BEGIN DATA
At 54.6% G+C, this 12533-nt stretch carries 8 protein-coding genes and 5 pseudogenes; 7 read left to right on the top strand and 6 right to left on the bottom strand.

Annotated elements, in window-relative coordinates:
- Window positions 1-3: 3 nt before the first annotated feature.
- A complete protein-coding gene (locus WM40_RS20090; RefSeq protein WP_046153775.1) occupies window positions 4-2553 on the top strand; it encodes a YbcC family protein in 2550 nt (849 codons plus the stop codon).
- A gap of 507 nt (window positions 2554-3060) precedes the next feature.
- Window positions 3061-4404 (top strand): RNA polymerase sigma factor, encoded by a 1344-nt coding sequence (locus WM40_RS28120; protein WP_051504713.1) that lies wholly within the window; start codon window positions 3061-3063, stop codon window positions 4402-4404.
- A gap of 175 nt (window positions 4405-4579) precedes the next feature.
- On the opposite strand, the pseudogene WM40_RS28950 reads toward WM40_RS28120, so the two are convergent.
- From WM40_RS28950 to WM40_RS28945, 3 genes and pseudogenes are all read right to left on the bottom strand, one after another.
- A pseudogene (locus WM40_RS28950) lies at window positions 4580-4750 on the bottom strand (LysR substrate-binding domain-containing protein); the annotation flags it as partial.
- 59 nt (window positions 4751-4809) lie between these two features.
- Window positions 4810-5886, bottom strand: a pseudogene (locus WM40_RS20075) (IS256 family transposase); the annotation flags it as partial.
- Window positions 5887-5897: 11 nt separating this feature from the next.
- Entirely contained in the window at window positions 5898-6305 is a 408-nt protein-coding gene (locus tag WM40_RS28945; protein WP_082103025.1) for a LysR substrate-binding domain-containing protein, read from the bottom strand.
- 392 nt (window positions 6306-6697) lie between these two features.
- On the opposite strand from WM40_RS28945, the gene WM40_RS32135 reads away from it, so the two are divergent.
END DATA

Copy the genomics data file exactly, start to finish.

At 54.6% G+C, this 12533-nt stretch carries 8 protein-coding genes and 5 pseudogenes; 7 read left to right on the top strand and 6 right to left on the bottom strand.

Annotated elements, in window-relative coordinates:
- Window positions 1-3: 3 nt before the first annotated feature.
- A complete protein-coding gene (locus WM40_RS20090; RefSeq protein WP_046153775.1) occupies window positions 4-2553 on the top strand; it encodes a YbcC family protein in 2550 nt (849 codons plus the stop codon).
- A gap of 507 nt (window positions 2554-3060) precedes the next feature.
- Window positions 3061-4404 (top strand): RNA polymerase sigma factor, encoded by a 1344-nt coding sequence (locus WM40_RS28120; protein WP_051504713.1) that lies wholly within the window; start codon window positions 3061-3063, stop codon window positions 4402-4404.
- A gap of 175 nt (window positions 4405-4579) precedes the next feature.
- On the opposite strand, the pseudogene WM40_RS28950 reads toward WM40_RS28120, so the two are convergent.
- From WM40_RS28950 to WM40_RS28945, 3 genes and pseudogenes are all read right to left on the bottom strand, one after another.
- A pseudogene (locus WM40_RS28950) lies at window positions 4580-4750 on the bottom strand (LysR substrate-binding domain-containing protein); the annotation flags it as partial.
- 59 nt (window positions 4751-4809) lie between these two features.
- Window positions 4810-5886, bottom strand: a pseudogene (locus WM40_RS20075) (IS256 family transposase); the annotation flags it as partial.
- Window positions 5887-5897: 11 nt separating this feature from the next.
- Entirely contained in the window at window positions 5898-6305 is a 408-nt protein-coding gene (locus tag WM40_RS28945; protein WP_082103025.1) for a LysR substrate-binding domain-containing protein, read from the bottom strand.
- 392 nt (window positions 6306-6697) lie between these two features.
- On the opposite strand from WM40_RS28945, the gene WM40_RS32135 reads away from it, so the two are divergent.